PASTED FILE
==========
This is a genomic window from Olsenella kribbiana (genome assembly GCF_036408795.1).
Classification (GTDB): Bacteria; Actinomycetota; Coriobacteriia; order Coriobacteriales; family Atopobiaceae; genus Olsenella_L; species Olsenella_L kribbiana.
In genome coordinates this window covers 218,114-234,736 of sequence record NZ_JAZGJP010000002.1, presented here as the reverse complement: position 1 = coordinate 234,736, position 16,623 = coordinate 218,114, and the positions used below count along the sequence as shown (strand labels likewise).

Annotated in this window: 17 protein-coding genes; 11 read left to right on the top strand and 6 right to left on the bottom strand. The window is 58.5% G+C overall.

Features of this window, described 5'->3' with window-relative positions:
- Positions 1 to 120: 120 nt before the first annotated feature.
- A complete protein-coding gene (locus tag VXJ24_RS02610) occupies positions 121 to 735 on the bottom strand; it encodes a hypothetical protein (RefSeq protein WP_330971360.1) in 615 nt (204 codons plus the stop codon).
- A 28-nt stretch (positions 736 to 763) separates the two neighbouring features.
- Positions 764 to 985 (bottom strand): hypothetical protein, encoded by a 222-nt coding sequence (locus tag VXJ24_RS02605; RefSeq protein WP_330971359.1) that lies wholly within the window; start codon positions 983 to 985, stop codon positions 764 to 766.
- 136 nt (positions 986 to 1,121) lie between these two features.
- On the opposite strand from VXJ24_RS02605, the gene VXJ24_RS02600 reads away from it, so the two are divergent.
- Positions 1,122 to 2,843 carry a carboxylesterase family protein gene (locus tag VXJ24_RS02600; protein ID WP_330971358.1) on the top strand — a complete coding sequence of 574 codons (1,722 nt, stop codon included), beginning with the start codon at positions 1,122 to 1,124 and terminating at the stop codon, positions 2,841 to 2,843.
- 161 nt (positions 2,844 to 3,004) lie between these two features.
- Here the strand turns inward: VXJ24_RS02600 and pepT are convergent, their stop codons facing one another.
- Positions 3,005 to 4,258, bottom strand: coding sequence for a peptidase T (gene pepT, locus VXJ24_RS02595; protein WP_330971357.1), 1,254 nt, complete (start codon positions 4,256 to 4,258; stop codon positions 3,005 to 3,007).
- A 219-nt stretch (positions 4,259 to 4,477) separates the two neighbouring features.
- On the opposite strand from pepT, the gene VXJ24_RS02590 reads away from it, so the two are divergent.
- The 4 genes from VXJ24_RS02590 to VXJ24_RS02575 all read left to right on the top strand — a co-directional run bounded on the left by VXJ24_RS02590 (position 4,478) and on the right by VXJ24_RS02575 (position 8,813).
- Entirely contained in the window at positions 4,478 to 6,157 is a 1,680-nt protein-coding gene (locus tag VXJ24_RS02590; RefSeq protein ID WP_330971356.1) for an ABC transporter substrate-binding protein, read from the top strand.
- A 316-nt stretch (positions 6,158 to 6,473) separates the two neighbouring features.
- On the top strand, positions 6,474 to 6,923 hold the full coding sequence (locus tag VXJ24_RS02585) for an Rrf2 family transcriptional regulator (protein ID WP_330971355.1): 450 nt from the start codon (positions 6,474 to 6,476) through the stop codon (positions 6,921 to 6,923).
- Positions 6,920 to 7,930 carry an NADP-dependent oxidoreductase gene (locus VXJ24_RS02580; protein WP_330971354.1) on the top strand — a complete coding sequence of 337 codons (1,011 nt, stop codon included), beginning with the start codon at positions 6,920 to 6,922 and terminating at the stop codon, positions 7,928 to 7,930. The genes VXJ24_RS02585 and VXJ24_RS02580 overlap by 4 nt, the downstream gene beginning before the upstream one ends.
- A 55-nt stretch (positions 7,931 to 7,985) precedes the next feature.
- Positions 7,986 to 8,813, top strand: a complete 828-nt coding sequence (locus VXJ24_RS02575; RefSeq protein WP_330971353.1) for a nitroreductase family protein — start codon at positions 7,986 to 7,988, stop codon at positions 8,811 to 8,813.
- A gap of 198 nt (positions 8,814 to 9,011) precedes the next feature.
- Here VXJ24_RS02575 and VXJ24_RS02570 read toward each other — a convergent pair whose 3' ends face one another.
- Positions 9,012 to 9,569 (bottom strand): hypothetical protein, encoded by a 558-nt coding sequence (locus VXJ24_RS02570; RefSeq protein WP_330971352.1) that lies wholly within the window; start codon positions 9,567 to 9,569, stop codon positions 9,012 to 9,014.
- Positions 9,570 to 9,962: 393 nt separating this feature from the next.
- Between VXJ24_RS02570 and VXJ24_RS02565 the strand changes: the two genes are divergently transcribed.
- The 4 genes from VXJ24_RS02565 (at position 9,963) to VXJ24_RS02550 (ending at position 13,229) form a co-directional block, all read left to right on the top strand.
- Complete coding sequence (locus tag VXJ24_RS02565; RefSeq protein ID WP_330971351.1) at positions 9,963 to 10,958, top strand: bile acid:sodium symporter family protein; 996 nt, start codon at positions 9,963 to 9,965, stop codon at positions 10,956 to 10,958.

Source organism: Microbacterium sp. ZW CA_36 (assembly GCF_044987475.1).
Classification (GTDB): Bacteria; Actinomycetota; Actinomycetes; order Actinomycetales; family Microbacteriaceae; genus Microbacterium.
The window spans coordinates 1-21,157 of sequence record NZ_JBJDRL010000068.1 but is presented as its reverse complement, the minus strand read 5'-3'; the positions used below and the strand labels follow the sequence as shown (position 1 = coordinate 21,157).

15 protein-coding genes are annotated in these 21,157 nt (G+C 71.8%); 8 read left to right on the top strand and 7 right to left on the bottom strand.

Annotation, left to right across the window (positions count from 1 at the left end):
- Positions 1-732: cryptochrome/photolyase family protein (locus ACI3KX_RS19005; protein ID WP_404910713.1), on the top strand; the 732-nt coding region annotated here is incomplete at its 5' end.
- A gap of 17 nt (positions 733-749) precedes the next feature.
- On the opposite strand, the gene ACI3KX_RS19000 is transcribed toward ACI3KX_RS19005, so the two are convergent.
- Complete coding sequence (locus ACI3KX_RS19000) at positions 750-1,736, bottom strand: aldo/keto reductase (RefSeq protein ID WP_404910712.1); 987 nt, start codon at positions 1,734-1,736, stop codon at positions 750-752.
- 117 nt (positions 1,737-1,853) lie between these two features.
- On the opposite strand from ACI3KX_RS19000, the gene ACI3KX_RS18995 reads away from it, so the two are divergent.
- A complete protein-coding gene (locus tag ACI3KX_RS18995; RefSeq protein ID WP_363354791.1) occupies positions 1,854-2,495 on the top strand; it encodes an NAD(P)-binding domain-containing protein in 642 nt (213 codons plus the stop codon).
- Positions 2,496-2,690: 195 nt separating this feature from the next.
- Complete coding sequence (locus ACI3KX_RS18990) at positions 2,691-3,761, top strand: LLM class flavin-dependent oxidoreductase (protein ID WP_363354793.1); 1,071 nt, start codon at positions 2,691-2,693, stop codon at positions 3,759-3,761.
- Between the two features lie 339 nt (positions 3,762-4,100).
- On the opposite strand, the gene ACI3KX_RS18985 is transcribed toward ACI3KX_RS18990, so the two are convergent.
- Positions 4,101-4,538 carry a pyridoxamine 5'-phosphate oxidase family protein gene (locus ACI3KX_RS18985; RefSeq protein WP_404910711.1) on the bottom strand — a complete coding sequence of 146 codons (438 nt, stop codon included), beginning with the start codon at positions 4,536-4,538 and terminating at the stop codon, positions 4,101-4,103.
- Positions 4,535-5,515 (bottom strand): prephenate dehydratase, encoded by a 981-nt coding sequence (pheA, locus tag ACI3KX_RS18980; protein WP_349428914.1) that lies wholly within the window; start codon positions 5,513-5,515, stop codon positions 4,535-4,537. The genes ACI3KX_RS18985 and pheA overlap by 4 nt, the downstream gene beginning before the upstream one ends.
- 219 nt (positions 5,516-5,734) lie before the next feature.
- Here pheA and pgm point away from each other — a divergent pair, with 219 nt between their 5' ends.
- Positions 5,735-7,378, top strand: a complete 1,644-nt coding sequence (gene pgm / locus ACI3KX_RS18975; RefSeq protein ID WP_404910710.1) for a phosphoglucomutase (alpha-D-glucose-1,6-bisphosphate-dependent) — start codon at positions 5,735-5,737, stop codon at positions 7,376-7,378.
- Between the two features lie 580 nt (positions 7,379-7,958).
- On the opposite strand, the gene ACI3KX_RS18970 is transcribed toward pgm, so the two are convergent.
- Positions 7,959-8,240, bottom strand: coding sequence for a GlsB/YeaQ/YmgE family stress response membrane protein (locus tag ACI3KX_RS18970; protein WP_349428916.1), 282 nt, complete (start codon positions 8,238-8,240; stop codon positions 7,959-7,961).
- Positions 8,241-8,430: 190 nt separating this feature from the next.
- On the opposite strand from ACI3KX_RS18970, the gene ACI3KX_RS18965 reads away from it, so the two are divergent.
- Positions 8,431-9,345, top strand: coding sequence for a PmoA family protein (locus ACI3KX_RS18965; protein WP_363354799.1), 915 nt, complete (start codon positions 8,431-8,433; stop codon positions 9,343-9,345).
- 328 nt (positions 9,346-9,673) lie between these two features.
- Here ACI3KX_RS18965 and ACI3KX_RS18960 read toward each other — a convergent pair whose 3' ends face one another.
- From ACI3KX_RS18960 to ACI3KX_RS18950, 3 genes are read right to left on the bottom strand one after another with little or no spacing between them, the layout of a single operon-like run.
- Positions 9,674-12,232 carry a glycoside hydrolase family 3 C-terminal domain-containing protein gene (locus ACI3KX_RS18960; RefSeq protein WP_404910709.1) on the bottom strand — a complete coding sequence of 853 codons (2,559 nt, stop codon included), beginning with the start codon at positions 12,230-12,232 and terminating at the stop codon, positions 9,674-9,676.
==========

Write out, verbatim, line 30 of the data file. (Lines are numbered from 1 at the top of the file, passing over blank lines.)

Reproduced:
- The 4 genes from VXJ24_RS02565 (at position 9,963) to VXJ24_RS02550 (ending at position 13,229) form a co-directional block, all read left to right on the top strand.